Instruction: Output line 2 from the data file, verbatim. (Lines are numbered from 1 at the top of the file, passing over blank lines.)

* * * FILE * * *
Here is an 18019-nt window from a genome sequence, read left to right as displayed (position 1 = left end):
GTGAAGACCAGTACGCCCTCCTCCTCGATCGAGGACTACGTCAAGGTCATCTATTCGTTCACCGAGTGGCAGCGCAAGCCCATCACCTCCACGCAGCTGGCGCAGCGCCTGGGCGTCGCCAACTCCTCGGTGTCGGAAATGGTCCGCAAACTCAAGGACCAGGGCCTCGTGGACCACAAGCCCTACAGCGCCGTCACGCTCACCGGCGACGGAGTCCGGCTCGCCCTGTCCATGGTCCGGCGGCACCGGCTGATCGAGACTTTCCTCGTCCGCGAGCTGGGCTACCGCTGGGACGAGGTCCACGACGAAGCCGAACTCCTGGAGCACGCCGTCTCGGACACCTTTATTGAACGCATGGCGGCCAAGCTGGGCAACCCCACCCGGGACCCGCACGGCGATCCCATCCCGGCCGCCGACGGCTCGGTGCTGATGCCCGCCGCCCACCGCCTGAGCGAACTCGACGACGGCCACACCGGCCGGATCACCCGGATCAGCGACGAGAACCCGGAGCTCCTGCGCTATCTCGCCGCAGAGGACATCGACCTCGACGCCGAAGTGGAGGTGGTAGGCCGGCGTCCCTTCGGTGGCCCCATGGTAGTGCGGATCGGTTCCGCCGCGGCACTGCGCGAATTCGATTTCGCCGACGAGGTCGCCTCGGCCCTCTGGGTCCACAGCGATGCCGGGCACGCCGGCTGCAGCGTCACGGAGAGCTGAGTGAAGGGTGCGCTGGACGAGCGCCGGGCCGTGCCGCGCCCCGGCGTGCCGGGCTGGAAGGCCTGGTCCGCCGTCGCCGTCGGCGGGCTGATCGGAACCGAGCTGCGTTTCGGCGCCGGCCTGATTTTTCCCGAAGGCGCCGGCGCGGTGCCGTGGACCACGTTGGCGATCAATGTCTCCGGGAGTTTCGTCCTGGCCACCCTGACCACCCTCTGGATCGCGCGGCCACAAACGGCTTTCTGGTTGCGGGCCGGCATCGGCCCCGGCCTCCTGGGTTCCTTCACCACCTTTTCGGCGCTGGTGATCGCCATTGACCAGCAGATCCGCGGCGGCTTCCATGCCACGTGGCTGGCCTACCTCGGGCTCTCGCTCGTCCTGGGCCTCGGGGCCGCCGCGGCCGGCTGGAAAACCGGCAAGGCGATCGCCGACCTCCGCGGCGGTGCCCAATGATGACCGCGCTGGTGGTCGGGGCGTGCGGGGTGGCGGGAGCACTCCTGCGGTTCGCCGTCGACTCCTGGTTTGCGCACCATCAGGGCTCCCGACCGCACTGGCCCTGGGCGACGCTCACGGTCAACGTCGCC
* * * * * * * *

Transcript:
GTGAAGACCAGTACGCCCTCCTCCTCGATCGAGGACTACGTCAAGGTCATCTATTCGTTCACCGAGTGGCAGCGCAAGCCCATCACCTCCACGCAGCTGGCGCAGCGCCTGGGCGTCGCCAACTCCTCGGTGTCGGAAATGGTCCGCAAACTCAAGGACCAGGGCCTCGTGGACCACAAGCCCTACAGCGCCGTCACGCTCACCGGCGACGGAGTCCGGCTCGCCCTGTCCATGGTCCGGCGGCACCGGCTGATCGAGACTTTCCTCGTCCGCGAGCTGGGCTACCGCTGGGACGAGGTCCACGACGAAGCCGAACTCCTGGAGCACGCCGTCTCGGACACCTTTATTGAACGCATGGCGGCCAAGCTGGGCAACCCCACCCGGGACCCGCACGGCGATCCCATCCCGGCCGCCGACGGCTCGGTGCTGATGCCCGCCGCCCACCGCCTGAGCGAACTCGACGACGGCCACACCGGCCGGATCACCCGGATCAGCGACGAGAACCCGGAGCTCCTGCGCTATCTCGCCGCAGAGGACATCGACCTCGACGCCGAAGTGGAGGTGGTAGGCCGGCGTCCCTTCGGTGGCCCCATGGTAGTGCGGATCGGTTCCGCCGCGGCACTGCGCGAATTCGATTTCGCCGACGAGGTCGCCTCGGCCCTCTGGGTCCACAGCGATGCCGGGCACGCCGGCTGCAGCGTCACGGAGAGCTGAGTGAAGGGTGCGCTGGACGAGCGCCGGGCCGTGCCGCGCCCCGGCGTGCCGGGCTGGAAGGCCTGGTCCGCCGTCGCCGTCGGCGGGCTGATCGGAACCGAGCTGCGTTTCGGCGCCGGCCTGATTTTTCCCGAAGGCGCCGGCGCGGTGCCGTGGACCACGTTGGCGATCAATGTCTCCGGGAGTTTCGTCCTGGCCACCCTGACCACCCTCTGGATCGCGCGGCCACAAACGGCTTTCTGGTTGCGGGCCGGCATCGGCCCCGGCCTCCTGGGTTCCTTCACCACCTTTTCGGCGCTGGTGATCGCCATTGACCAGCAGATCCGCGGCGGCTTCCATGCCACGTGGCTGGCCTACCTCGGGCTCTCGCTCGTCCTGGGCCTCGGGGCCGCCGCGGCCGGCTGGAAAACCGGCAAGGCGATCGCCGACCTCCGCGGCGGTGCCCAATGATGACCGCGCTGGTGGTCGGGGCGTGCGGGGTGGCGGGAGCACTCCTGCGGTTCGCCGTCGACTCCTGGTTTGCGCACCATCAGGGCTCCCGACCGCACTGGCCCTGGGCGACGCTCACGGTCAACGTCGCC